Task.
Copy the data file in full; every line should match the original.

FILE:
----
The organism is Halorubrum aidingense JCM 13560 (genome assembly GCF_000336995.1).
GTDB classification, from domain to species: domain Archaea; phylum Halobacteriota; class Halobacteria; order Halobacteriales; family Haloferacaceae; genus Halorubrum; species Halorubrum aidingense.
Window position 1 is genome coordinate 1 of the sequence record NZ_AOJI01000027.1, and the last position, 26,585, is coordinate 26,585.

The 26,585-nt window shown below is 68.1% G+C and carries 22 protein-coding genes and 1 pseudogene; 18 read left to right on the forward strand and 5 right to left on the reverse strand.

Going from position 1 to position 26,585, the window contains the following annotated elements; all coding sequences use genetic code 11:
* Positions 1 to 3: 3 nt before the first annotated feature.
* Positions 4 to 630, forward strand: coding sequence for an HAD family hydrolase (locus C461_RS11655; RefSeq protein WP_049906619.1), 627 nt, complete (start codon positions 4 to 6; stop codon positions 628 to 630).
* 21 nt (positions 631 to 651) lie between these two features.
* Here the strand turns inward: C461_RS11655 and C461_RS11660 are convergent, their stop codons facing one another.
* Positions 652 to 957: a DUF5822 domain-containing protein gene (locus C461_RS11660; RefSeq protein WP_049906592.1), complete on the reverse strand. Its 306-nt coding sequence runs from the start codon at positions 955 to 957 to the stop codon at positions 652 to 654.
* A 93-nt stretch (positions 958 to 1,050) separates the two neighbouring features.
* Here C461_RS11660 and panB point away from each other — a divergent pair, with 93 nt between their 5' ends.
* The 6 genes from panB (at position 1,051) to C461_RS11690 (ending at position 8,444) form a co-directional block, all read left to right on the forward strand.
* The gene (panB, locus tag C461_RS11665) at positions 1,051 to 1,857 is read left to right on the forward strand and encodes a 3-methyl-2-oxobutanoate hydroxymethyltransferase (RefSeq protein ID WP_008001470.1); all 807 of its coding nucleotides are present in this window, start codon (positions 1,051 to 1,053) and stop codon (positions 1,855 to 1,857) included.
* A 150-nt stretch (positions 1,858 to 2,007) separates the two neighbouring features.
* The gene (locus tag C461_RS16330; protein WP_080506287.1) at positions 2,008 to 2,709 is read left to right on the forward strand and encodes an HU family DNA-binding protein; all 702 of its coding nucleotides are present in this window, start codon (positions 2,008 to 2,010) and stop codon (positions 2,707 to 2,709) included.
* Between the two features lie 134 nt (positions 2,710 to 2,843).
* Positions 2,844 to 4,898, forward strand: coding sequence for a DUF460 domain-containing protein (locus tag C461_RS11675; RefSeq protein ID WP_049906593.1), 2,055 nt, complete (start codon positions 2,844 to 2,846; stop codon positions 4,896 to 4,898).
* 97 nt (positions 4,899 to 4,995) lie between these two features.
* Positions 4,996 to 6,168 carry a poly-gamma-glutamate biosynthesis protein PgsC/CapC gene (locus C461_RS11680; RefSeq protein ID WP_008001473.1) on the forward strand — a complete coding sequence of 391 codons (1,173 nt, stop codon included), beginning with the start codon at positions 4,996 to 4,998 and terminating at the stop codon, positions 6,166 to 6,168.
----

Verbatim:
The organism is Halorubrum aidingense JCM 13560 (genome assembly GCF_000336995.1).
GTDB classification, from domain to species: domain Archaea; phylum Halobacteriota; class Halobacteria; order Halobacteriales; family Haloferacaceae; genus Halorubrum; species Halorubrum aidingense.
Window position 1 is genome coordinate 1 of the sequence record NZ_AOJI01000027.1, and the last position, 26,585, is coordinate 26,585.

The 26,585-nt window shown below is 68.1% G+C and carries 22 protein-coding genes and 1 pseudogene; 18 read left to right on the forward strand and 5 right to left on the reverse strand.

Going from position 1 to position 26,585, the window contains the following annotated elements; all coding sequences use genetic code 11:
* Positions 1 to 3: 3 nt before the first annotated feature.
* Positions 4 to 630, forward strand: coding sequence for an HAD family hydrolase (locus C461_RS11655; RefSeq protein WP_049906619.1), 627 nt, complete (start codon positions 4 to 6; stop codon positions 628 to 630).
* 21 nt (positions 631 to 651) lie between these two features.
* Here the strand turns inward: C461_RS11655 and C461_RS11660 are convergent, their stop codons facing one another.
* Positions 652 to 957: a DUF5822 domain-containing protein gene (locus C461_RS11660; RefSeq protein WP_049906592.1), complete on the reverse strand. Its 306-nt coding sequence runs from the start codon at positions 955 to 957 to the stop codon at positions 652 to 654.
* A 93-nt stretch (positions 958 to 1,050) separates the two neighbouring features.
* Here C461_RS11660 and panB point away from each other — a divergent pair, with 93 nt between their 5' ends.
* The 6 genes from panB (at position 1,051) to C461_RS11690 (ending at position 8,444) form a co-directional block, all read left to right on the forward strand.
* The gene (panB, locus tag C461_RS11665) at positions 1,051 to 1,857 is read left to right on the forward strand and encodes a 3-methyl-2-oxobutanoate hydroxymethyltransferase (RefSeq protein ID WP_008001470.1); all 807 of its coding nucleotides are present in this window, start codon (positions 1,051 to 1,053) and stop codon (positions 1,855 to 1,857) included.
* A 150-nt stretch (positions 1,858 to 2,007) separates the two neighbouring features.
* The gene (locus tag C461_RS16330; protein WP_080506287.1) at positions 2,008 to 2,709 is read left to right on the forward strand and encodes an HU family DNA-binding protein; all 702 of its coding nucleotides are present in this window, start codon (positions 2,008 to 2,010) and stop codon (positions 2,707 to 2,709) included.
* Between the two features lie 134 nt (positions 2,710 to 2,843).
* Positions 2,844 to 4,898, forward strand: coding sequence for a DUF460 domain-containing protein (locus tag C461_RS11675; RefSeq protein ID WP_049906593.1), 2,055 nt, complete (start codon positions 2,844 to 2,846; stop codon positions 4,896 to 4,898).
* 97 nt (positions 4,899 to 4,995) lie between these two features.
* Positions 4,996 to 6,168 carry a poly-gamma-glutamate biosynthesis protein PgsC/CapC gene (locus C461_RS11680; RefSeq protein ID WP_008001473.1) on the forward strand — a complete coding sequence of 391 codons (1,173 nt, stop codon included), beginning with the start codon at positions 4,996 to 4,998 and terminating at the stop codon, positions 6,166 to 6,168.